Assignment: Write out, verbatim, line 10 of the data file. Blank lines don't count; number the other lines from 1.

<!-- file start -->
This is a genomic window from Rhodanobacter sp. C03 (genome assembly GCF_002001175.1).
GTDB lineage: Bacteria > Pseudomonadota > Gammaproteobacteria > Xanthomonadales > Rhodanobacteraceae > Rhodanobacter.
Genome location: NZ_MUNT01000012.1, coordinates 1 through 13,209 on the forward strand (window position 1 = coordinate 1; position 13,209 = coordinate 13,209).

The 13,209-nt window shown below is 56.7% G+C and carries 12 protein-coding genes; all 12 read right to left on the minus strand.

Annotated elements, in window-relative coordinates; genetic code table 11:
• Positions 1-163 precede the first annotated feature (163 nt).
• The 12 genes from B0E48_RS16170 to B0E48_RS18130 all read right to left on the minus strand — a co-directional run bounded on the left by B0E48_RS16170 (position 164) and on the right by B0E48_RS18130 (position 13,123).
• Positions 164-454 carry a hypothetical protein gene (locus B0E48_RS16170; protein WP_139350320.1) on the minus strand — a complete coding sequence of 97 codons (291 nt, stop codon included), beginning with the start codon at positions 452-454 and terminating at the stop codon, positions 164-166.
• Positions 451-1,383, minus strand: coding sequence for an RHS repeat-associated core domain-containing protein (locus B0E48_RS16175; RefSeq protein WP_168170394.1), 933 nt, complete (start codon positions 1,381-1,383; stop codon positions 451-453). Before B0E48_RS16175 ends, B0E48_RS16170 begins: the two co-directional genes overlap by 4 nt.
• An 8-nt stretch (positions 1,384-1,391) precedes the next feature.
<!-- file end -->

• An 8-nt stretch (positions 1,384-1,391) precedes the next feature.